Trump admits he wanted Barr to take the fall for election scheme: 'I said look — get impeached'

Trump admits he wanted Barr to take the fall for election scheme: 'I said look — get impeached'
William Barr (Screen Shot)

Former President Donald Trump said Wednesday that he pressured then-Attorney General Bill Barr to pursue bogus voter fraud claims after his election loss even if it meant being impeached.

Trump claimed in an interview with Fox News host Sean Hannity that Barr did not want to investigate his baseless voter fraud claims because he was worried about being impeached even though Barr has repeatedly said the Justice Department did not pursue the claims because there was no evidence of any widespread fraud that could have affected the election outcome.

"Look, we also had a chance, but Bill Barr, the attorney general, didn't want to be impeached," Trump said. "How do you not get impeached? You sit back and relax and wait out for your term to end. That's what he did. And it was a sad thing and a sad day for our country."

Trump also lashed out at Barr for writing what he called a "crummy book" that was "so false." Barr in his book rejected Trump's debunked fraud claims and blamed him for the deadly Jan. 6 Capitol riot, arguing that Trump was not fit for office.

"Had Bill Barr had the courage, a lot of this could've been taken care of," Trump said. "The U.S. Attorney in Philadelphia said Bill Barr told him not to investigate the fraud in the elections, and he said 'Don't do it.' And he wrote a letter to that effect and you know, had Bill Barr had the courage to do what he should've done instead of being worried about being impeached.

"I said, 'Look, get impeached. I went up a lot in the polls when I got impeached. You have to get impeached, maybe,'" Trump added. "But he was so afraid of being impeached that he refused to do his job."

Barr had been a top Trump loyalist who helped run interference in special counsel Bob Mueller's investigation and led the administration's violent crackdown on Black Lives Matter protests. But Barr told MSNBC that Trump became enraged at him after he told him the election fraud "stuff was bullshit." Barr blindsided Trump in December 2020 by giving an interview revealing that the DOJ had found no evidence of widespread fraud, which led him to being pushed out just weeks before Trump left office. Trump continued to pursue the false fraud claims, culminating in the Capitol riot and his record-setting second impeachment. He left office with the lowest approval rating on record.

Barr in his book wrote that Trump surrounded himself with "sycophants" and "whack jobs from outside the government, who fed him a steady diet of comforting but unsupported conspiracy theories." He said that the "absurd lengths" to which Trump took the conspiracy theory "led to the rioting on Capitol Hill."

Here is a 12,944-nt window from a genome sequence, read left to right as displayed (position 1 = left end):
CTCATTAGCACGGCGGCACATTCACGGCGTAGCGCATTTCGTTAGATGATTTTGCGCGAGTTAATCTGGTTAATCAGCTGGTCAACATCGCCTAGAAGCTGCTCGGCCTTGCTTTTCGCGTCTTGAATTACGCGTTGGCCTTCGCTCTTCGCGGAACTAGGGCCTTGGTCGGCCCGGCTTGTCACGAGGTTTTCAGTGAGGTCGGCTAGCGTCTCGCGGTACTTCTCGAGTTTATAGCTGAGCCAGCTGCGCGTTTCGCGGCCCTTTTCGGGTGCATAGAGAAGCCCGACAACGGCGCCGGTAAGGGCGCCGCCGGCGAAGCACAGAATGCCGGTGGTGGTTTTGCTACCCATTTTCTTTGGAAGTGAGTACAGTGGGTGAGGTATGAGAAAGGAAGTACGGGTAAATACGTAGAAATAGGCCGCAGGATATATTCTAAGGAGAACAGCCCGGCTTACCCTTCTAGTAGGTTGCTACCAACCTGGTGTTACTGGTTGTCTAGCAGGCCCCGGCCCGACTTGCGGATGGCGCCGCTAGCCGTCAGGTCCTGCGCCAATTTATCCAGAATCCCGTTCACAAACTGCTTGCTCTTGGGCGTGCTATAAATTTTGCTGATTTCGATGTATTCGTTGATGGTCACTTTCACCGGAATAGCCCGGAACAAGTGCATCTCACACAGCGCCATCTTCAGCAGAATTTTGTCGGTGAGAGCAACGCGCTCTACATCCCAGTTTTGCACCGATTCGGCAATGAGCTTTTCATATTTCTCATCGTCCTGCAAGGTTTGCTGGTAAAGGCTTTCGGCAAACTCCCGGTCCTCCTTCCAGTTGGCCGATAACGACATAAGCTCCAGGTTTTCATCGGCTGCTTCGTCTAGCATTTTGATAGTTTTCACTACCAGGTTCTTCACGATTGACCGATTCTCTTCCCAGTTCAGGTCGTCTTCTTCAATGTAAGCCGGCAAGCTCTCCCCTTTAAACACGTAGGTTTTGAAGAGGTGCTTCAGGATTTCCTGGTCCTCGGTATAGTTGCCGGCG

But despite criticizing his former boss, Barr vowed to vote for Trump if he is the Republican nominee in 2024 even though he is "going to support somebody else for the nomination."

Barr isn't the only former DOJ official Trump has lashed out this week for not doing enough to help him try to steal the election. The former president issued an anti-endorsement of sorts against Pennsylvania gubernatorial candidate Bill McSwain, the former U.S. attorney in Philadelphia that Trump mentioned in his Hannity interview.

"He was the U.S. Attorney who did absolutely nothing on the massive Election Fraud that took place in Philadelphia and throughout the commonwealth," Trump said in a statement on Tuesday.

McSwain last year sent Trump a letter seeking his endorsement and blaming Barr for stopping him from investigating the bogus fraud claims.

"He should have done his job anyway," Trump said. "Do not vote for Bill McSwain, a coward, who let our country down. He knew what was happening and let it go. It was there for the taking and he failed so badly. Many of the U.S. Attorneys were probably told not to do anything by Barr. Hence, our Country is going to hell."

While Trump has not endorsed a candidate in the race, every viable candidate in the race is an election conspiracist. Leading GOP candidates Doug Mastriano and Lou Barletta even took part in Trump's fraudulent elector scheme.

But as Trump and his allies continue to stoke debunked claims about the 2020 election, the schtick seems to be wearing thin on Republicans concerned the conspiracy theory mongering could cost them key seats in the midterms. Trump's recent endorsements have prompted infighting among his supporters and his rally attendance has dwindled, suggesting a "very shrinking base," one Republican strategist said.

"Many Republicans are tired of going back and rehashing the 2020 election," longtime Republican pollster Frank Luntz told The Daily Beast. "Everybody else has moved on and in Washington, everyone believes he lost the election."

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